Release: September 30, 2005
Sen. Randy Brogdon
‘TABOR’ Amendment Good for Oklahoma Taxpayers
GUEST EDITORIAL - More than two-thirds of Oklahoma
taxpayers approve of holding the growth of state government to
a reasonable level. Unfortunately, the other one-third –
those who do not embrace responsible growth – are beginning
to panic because of the TABOR (Taxpayer Bill of Rights) initiative.
A natural impulse in a panic situation is to huddle in a defensive
posture and try to protect your own at all cost. Such is the case
with many tax-receiving groups around the state. There is an all-out
effort with by big spenders to stifle good public policy by portraying
a dishonest view of very good legislation.
You will hear from the opponents of TABOR that
this legislation is “just like the one in Colorado”
which has “wreaked havoc” in education, health care,
and the entire state budget. Those who espouse such a notion are
either being disingenuous or just ignorant of the facts. In either
case I want to present the facts on this very important matter
and ask you to judge for yourself.
The main point of TABOR is to limit the growth
of government from one year to the next based on the combined
total of inflation and population increase (“Popflation”).
According to economists, think tanks, editorial boards, and taxpayers
around the state, this is a fair and reasonable approach to help
control the growth of government. There are very few politicians
who will show restraint and self control when it comes to spending
your money. That was evidenced again this year when the legislature
increased spending at a whopping twelve percent, while Popflation
grew at only three percent. Recently the Wall Street Journal reported
that “TABOR gives government an incentive to take on self-correcting
tasks that aren't in its nature.” The guardrails set in
place by TABOR would give Oklahomans the power to rein in out-of-control
spending and help ensure an indispensable prioritized budget.
It has been falsely editorialized that TABOR is
a failure in Colorado and is responsible for destroying their
state budget and has decreased funding for higher education. Once
again, the facts tell quite a different story. The University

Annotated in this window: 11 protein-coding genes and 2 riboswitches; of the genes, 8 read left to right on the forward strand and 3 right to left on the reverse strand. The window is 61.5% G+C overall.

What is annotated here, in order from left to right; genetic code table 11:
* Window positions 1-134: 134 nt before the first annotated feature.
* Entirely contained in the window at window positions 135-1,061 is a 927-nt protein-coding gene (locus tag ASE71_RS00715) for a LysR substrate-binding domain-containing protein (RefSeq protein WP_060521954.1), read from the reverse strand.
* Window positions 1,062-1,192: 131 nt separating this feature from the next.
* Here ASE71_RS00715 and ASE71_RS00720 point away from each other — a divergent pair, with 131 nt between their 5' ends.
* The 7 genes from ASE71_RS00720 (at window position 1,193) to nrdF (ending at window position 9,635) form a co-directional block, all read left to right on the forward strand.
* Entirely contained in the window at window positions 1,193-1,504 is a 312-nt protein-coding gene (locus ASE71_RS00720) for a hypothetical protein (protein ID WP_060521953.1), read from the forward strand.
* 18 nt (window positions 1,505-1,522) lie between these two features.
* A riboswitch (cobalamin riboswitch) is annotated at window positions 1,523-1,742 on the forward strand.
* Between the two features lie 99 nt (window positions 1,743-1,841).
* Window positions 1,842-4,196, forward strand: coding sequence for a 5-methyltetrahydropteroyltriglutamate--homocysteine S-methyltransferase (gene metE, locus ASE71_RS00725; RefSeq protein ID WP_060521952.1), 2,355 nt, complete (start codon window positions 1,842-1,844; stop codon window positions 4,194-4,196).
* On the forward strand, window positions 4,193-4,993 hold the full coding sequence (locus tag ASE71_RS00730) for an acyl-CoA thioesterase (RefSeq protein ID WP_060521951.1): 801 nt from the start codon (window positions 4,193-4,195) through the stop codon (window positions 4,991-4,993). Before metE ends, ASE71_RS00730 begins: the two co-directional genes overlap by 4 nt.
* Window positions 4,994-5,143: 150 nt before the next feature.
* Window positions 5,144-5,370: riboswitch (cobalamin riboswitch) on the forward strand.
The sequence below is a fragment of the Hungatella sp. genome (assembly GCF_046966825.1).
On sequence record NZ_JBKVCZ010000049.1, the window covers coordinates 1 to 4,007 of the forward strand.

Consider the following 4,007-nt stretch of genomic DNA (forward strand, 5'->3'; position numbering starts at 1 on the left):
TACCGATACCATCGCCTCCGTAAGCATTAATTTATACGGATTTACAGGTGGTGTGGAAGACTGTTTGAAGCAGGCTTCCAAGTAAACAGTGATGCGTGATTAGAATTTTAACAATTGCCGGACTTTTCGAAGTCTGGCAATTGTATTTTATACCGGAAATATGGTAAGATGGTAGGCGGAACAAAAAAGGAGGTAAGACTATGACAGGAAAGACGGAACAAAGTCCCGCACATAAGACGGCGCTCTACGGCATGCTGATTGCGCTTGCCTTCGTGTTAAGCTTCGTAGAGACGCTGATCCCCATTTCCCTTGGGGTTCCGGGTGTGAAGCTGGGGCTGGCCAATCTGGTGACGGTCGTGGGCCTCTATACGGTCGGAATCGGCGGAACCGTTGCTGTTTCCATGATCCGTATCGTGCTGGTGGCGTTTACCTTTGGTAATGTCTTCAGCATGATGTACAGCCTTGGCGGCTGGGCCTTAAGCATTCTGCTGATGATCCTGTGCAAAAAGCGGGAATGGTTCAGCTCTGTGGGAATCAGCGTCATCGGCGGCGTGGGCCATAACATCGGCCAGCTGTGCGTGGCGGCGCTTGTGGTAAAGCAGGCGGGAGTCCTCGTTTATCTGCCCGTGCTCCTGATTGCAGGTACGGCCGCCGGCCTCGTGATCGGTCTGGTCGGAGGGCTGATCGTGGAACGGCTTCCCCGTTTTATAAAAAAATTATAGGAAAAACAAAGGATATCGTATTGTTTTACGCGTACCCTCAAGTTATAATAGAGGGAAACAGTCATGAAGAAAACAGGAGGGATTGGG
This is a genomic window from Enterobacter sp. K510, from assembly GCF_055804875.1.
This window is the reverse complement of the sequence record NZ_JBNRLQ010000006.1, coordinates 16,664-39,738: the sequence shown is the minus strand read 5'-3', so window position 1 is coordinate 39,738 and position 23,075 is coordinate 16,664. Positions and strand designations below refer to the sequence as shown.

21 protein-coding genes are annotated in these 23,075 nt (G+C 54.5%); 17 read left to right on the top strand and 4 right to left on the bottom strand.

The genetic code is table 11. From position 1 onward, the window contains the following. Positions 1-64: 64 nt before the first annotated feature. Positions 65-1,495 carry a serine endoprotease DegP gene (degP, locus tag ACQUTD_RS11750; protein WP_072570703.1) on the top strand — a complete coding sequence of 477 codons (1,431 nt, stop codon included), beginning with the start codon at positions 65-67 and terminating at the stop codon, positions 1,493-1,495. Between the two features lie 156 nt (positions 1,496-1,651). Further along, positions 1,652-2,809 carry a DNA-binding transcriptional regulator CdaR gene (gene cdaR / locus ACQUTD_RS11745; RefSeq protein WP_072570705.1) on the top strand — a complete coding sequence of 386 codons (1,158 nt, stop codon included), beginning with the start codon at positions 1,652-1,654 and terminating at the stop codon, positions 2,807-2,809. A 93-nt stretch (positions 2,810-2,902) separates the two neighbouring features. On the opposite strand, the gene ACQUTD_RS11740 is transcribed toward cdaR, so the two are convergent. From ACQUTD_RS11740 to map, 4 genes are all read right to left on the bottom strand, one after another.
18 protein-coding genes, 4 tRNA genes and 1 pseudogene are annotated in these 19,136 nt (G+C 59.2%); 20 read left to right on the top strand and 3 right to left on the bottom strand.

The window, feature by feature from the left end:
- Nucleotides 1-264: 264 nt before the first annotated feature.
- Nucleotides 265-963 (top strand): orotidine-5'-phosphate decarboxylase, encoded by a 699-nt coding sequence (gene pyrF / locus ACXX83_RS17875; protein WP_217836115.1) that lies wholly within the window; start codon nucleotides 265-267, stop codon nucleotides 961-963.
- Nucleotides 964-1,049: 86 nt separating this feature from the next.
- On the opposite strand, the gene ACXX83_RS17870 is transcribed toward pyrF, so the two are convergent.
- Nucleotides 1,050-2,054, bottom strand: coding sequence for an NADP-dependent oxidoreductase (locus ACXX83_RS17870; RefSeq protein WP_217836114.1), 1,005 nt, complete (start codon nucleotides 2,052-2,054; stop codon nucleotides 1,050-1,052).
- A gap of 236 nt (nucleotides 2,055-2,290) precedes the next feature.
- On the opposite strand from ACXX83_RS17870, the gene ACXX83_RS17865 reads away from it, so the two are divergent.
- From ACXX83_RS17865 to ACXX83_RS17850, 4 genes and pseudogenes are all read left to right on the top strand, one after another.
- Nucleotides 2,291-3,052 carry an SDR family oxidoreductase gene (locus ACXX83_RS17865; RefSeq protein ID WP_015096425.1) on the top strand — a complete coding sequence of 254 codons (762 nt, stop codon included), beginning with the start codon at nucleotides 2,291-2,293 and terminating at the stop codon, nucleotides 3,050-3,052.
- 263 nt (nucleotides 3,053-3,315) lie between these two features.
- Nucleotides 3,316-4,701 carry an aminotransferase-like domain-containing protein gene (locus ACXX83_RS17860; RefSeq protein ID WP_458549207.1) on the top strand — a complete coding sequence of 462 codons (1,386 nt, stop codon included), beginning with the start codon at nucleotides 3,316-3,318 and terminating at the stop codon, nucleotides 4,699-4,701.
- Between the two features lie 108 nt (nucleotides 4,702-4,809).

of Colorado president led the charge to allow the colleges to
be a part of an enterprise zone which issues funding vouchers
to students instead of direct subsidies to the universities. This
has been wildly popular with students as well as the parents who
are paying for their child’s education.
As for TABOR being responsible for the budget woes,
nothing could be further from the truth. In the decade before
TABOR, personal income hardly grew, government added more jobs
than the private sector, and zero dollars were refunded to taxpayers.
In the last ten years since TABOR has been implemented, the Colorado
budget has grown at a Popflation rate of 63% and yet taxpayers
have received rebates of over 3.4 billion dollars. The $3.4 billion
was reinvested into the private sector economy which increased
personal income and constrained government growth. During this
period of time, Colorado had the most robust and fastest growing
economy in the entire nation. Between 1995 and 2000, Colorado
ranked first in the nation in the growth of gross state product
and second in the nation in personal income growth. That hardly
sounds like a failed policy to me.
Although there have been two measures in the last
10 years to weaken TABOR, they have both been soundly defeated
by the taxpayers. This year, the tax-and-spend crowd are once
again trying to repeal TABOR in Colorado. All indications point
to another defeat for the big spenders and a victory for the taxpayers.
It all boils down to this: We can either protect
the old ways of Oklahoma politics or change the way we do business.
It was reported in a local newspaper that “Oklahoma drags
the bottom of the 50 states in almost any category.” I believe
it is time for a change. Oklahomans have a chance to increase
their personal income, reduce government spending, and expand
the economy by passing The TABOR Amendment. How bad are we going
to let things get before we say enough is enough? It’s time